Tommy is a 9 year old, male neutered, black lab. He has been generally healthy and is only receives his monthly heartworm preventative and flea and tick treatment. He presents today in respiratory distress. This morning his owners noted that he was a bit more raspy than normal while breathing . This has been worsening for the past few months, especially with exercise or excitement. Today, about 80 degrees Fahrenheit, they were out in the warm sun working in the yard and Tommy was following them around. Shortly before presentation they noticed that Tommy was really struggling to breath and his tongue was blue and sticking out. On physical exam Tommy has tremendous inspiratory effort but expiratory effort is normal. His tongue is blue and there is foam in his mouth. He is too weak to stand. Temperature is 106 F. You cannot hear the heart over the respiratory effort and he is not moving much air. The rest of the examination is normal. See the video to see how he was breathing (this dog is not in severe distress like Tommy).  

In this video, Bailey is in relatively mild respiratory distress. It gives you an idea what Tommy is doing, but Tommy is much worse. 

What is Tommy's problem and how do we treat?

 

 

Tommy has laryngeal paralysis (or larpar for short). When a dog or cat breaths in, muscles pull structures called the arytenoid cartilages out of the way to open the airway. The arytenoid cartilages are located in the larynx (voice box). See the diagram below. This allows air to flow freely from the mouth, into the trachea. The folds close when swallowing to prevent food or liquid from getting into the trachea and lungs.

This St. Bernard presented in respiratory distress with severe difficulties breathing. The video shows a sedated exam of the St. Bernard. Both folds of the larynx are completely paralyzed, which only allows a very narrow opening for breathing. 

In some dogs and cats the muscles that pull the arytenoids back become paralyzed. When this happens the arytenoids are pulled towards one another when a breath is taken in. Because of their angle, when the breath is let out, the folds naturally move away from each other. This means that a patient has difficulty bringing air into their lungs but that it is easy to let the air out.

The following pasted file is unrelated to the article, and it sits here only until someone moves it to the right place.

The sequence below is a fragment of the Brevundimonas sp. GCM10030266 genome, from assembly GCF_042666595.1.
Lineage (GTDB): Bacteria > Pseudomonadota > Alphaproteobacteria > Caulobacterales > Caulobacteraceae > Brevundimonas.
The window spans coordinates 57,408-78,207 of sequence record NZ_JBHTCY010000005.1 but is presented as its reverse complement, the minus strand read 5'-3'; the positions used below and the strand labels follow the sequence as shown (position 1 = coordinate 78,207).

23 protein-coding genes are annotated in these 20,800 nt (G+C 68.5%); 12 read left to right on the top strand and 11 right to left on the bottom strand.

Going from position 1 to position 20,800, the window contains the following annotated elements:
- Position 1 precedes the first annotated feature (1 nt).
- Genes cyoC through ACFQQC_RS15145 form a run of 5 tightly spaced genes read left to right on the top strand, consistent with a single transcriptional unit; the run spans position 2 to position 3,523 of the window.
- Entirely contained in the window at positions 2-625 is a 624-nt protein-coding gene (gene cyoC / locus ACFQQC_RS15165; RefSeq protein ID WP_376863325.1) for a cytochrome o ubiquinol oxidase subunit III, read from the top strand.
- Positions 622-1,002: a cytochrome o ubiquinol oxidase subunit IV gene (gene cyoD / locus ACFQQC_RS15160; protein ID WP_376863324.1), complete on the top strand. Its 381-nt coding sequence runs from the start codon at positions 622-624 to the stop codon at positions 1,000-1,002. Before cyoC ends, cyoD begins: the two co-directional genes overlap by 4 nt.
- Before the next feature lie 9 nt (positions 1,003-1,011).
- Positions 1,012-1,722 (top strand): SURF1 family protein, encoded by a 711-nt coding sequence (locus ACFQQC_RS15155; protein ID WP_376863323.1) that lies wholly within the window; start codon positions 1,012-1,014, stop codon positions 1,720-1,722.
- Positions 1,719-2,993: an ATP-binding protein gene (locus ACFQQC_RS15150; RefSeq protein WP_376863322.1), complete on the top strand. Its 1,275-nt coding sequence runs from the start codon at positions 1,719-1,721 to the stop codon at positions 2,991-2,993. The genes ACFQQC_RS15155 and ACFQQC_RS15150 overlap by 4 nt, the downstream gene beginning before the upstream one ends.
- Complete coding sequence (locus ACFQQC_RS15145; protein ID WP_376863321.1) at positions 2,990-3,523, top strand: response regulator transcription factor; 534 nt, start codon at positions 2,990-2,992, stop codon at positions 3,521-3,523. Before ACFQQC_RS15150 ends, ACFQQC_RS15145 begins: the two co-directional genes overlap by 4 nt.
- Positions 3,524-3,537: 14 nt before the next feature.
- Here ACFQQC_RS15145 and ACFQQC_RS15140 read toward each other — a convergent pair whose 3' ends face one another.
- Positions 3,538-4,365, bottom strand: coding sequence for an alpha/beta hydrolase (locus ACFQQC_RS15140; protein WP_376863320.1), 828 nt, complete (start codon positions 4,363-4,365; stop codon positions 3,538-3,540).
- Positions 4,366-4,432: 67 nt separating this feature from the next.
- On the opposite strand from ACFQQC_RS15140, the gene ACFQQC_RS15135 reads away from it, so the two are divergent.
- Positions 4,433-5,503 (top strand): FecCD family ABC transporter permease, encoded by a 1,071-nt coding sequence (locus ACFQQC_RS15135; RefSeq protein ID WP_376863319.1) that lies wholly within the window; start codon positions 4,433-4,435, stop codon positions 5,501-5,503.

This is an canine with bilateral laryngeal paralysis as viewed with an endoscope.

Initially, many patients will have a harsh inspiration that really does not seem to cause them any problem. It is usually most evident when panting and excited. In some patients, this progresses to complete paralysis and they have severe, life threatening respiratory distress.

We see larpar patients have more problems in the warmer months. This is because dogs pant to cool off. When panting with larpar, the rapid movements cause the arytenoids to move together rapidly and prevent air moving into the lungs. The dog then tries to breath harder which further exacerbates the problem. This cycle can continue until the dog enters respiratory distress. At this point the patient is essentially dying due to choking/strangulation.

When a patient presents in respiratory distress due to laryngeal paralysis, they have often been struggling for some time and have swelling in the laryngeal area in addition to being severely stressed and suffering because they cannot breath. The first things we do are give them some sedative to help them relax and give oxygen. We often treat with steroids to help decrease the swelling. When they relax, the inspiratory effort decreases and they can breathe again.

This is truly a disease best managed with surgery. The surgery is called an arytenoid lateralization. The larynx is approached from the ventral surface of the neck. On one side, the attachment of the muscle that moves the arytenoid cartilage is sutured into the open position. This causes the vocal fold to be open on one side and allows the patient to breathe easily.

This procedure is not without potential complications. The biggest is aspiration pneumonia. As the vocal fold is now always open, one of the mechanisms to protect the airway has been removed. This makes it much more likely that the patient will inhale food into the lower airways (aspirate) and develop severe infection.

The first half of this video shows the larynx before surgery. The second half shows the larynx after the left side has been tied back. Note the assymmetry of the larynx and the large opening into the trachea.

Tommy's owners elect to take him to surgery. Tommy responds very nicely to sedation. He relaxes, quits panicking, starts to take in more air, and gradually becomes pink again. Once he can breathe again the crisis is over, at least for the moment. Surgery is scheduled for the next day with a Board Certified Veterinary Surgeon. Tommy makes a complete recovery from his crisis and surgery. Now he needs to be monitored closely for aspiration pneumonia.

It is important to note that the other option is euthanasia. As the patient is suffering severely (not being able to breathe causes severe distress and suffering) and will die without treatment, euthanasia is appropriate. Many older animals are euthanized due to a combination of expense and a the risk of post surgical aspiration pneumonia.


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